Sixteen out of the eighteen Supervisors had confessed to taking bribes from half a dozen corporations. Wholesale indictments would follow, it was stated, involving the heads of public service companies—men of unlimited means, national influence. Many names were more than hinted at.

Ruef, according to these confessions, had been the arch-plotter. He had received the funds that corrupted an entire city government. Gallagher had been the go-between, receiving a part of the "graft funds" to be divided among his fellow Supervisors.

Each of the crooked sixteen had been guaranteed immunity from imprisonment in consideration of their testimony.

"Well, that saves Aleta's friend, at any rate," thought Frank. He recalled his uncle's prediction that Ruef's capture would result in extraordinary revelations. But it had not been Ruef, after all, who "spilled the beans." Ruef might confess later. They would need his testimony to make the case complete.

As a matter of fact, Ruef had already begun negotiations with Langdon and Heney looking toward a confession.

* * * * *

The Grand Jury acted immediately upon the wholesale confessions of Ruef's Supervisors. They summoned before them the heads of many corporations, uncovering bribery so vast and open that they were astounded. They found that $200,000 had been paid for the trolley franchise and enormous sums for permits to raise gas rates, for telephone franchises, for prize-fight privileges and in connection with a realty transaction.

The trolley bribe funds had been carried in a shirt box to Ruef by the company's attorney. Other transactions had been more or less "covered." But all were plain enough for instant recognition. San Francisco, which had suspected Ruef and his Supervisors with the easy tolerance of a people calloused to betrayal, was aroused by the insolent audacity of these transactions. It demanded blood.

And Heney was prepared to furnish sanguine vengeance. He was after the "higher-ups," he stated. Like a passionate evangel of Mosaic law, he set out to secure it. Louis Glass, acting president of the telephone company, was indicted on a charge of felony, which made a great hallabaloo, for he was a personable man, a clubman, popular and generally esteemed.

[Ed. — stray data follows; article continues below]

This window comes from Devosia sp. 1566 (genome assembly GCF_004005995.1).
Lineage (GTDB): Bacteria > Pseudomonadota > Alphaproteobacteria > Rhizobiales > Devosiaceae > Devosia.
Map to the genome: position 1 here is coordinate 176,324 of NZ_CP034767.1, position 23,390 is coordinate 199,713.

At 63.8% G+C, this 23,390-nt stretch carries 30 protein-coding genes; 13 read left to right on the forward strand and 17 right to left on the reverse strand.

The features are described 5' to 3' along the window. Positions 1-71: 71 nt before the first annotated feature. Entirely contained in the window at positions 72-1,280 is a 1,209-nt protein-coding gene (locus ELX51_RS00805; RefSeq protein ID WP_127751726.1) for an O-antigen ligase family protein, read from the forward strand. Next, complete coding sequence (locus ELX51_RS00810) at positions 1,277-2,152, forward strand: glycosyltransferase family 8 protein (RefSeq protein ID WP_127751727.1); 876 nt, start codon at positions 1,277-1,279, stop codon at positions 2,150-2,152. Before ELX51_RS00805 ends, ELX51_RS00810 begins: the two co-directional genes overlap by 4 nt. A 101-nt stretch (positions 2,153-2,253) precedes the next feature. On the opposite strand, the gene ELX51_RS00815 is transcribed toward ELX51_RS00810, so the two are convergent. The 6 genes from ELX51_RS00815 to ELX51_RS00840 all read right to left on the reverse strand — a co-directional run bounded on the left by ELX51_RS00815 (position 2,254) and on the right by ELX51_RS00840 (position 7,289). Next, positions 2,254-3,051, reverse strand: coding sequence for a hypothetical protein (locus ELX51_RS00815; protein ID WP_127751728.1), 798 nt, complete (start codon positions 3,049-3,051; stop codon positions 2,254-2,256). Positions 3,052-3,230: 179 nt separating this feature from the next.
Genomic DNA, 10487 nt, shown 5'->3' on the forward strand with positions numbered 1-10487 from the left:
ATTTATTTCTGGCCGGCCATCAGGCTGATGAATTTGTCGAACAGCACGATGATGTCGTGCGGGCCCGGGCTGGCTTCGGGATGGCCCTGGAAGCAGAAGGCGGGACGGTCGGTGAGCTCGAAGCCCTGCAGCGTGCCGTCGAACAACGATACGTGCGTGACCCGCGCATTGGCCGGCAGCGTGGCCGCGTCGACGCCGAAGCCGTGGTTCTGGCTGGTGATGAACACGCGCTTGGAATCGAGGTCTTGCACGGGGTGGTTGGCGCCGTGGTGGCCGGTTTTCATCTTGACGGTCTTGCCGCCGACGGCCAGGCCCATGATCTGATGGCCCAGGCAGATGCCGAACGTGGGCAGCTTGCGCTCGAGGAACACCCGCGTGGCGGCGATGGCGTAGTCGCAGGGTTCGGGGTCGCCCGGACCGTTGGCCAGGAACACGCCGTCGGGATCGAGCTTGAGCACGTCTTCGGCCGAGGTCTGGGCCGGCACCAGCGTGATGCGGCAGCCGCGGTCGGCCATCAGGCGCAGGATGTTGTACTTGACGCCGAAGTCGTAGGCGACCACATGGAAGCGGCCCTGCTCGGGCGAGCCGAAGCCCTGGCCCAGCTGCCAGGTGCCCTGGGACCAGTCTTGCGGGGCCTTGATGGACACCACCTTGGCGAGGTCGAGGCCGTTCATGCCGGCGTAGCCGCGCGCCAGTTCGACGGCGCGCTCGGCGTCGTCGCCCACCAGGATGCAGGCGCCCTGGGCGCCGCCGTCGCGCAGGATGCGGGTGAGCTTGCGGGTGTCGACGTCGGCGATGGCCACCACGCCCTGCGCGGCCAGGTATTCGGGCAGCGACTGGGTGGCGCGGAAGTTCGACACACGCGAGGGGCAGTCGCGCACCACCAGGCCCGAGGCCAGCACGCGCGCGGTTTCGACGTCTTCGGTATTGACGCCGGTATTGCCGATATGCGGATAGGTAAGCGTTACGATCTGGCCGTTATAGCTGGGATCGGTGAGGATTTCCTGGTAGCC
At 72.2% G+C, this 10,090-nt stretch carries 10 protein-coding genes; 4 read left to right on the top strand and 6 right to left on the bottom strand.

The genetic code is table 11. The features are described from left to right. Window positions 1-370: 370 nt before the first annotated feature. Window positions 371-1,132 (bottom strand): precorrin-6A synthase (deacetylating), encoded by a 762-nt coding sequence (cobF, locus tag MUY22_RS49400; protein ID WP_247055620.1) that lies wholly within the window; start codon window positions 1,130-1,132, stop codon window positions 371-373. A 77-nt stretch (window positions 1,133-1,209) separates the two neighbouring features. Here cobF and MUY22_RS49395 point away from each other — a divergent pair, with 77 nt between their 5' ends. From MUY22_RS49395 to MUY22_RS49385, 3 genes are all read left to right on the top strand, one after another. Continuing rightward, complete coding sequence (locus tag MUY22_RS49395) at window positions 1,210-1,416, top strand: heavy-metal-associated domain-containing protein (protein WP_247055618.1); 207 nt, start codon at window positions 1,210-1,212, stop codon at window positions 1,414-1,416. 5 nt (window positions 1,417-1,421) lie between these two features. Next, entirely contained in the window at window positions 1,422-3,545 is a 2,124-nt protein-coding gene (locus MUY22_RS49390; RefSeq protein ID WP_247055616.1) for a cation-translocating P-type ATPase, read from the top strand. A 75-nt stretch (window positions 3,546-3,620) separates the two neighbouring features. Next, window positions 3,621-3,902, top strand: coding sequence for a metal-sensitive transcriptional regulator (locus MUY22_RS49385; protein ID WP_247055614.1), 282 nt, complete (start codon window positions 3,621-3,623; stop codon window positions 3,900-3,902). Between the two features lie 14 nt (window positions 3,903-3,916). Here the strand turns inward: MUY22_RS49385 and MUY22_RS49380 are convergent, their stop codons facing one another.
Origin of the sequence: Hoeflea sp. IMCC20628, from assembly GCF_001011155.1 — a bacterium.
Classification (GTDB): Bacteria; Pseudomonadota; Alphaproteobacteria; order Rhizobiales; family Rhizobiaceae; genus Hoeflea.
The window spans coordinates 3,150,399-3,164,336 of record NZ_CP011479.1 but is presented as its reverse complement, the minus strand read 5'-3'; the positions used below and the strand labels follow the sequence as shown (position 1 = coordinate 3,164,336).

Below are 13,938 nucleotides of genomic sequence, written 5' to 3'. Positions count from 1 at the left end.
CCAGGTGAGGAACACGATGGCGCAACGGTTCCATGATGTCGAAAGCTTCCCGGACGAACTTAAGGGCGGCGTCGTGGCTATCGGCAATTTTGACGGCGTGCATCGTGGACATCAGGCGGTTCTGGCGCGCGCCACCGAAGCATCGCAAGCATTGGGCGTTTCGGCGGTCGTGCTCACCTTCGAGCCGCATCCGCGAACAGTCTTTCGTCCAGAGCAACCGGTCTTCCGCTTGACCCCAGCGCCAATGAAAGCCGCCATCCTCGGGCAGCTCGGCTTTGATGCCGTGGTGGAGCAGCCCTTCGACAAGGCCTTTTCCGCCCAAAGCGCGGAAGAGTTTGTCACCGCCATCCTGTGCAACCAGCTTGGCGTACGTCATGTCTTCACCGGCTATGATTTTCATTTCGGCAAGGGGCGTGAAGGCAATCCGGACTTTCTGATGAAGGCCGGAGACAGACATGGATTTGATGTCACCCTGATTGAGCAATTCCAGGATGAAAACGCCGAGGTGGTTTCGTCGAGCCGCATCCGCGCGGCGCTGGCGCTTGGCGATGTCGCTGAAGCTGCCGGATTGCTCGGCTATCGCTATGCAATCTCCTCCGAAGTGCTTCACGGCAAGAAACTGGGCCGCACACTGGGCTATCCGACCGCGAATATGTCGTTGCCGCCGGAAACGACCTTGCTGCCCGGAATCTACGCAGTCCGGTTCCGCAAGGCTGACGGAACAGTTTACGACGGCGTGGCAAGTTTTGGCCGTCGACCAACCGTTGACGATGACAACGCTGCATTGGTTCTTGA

A subtle change—the primary index of that opposition which was to develop into a stupendous force—was noted by the prosecution. Heney and Langdon had been welcomed hitherto in San Francisco's fashionable clubs. Men of wealth and standing had been wont to greet them as they lunched there, commending their course, assuring them of cooperation.

But after the telephone indictment there came a cooling of the atmosphere. Glass seemed more popular than ever. Langdon and Heney were often ignored. People failed to recognize them on the street. Even Spreckels and Phelan, despite their wealth and long established standing, suffered certain social ostracisms.

Wealthy evildoers found themselves as definitely threatened by the law as were the Supervisors. But wealth is made of sterner stuff. It did not cringe nor huddle; could not seek immunity through the confessional. Famous lawyers found themselves in high demand. From New York, where he had fought a winning fight for Harry Thaw, came Delphin Delmas. T.C. Coogan, another famous pleader, entered the lists against Heney in defense of Glass.

Meanwhile the drawing of jurors for Ruef's trial progressed, inexorably.



Several weeks passed. Politics were in a hectic state, and people grumbled. Frank discussed the situation with his Uncle Robert. "Why don't they oust these grafters from office?" he asked.

Windham smiled. "Because they daren't, Frank," he answered. "If the prosecution forced the Supervisors to resign, which would be easy enough, do you know what would happen?"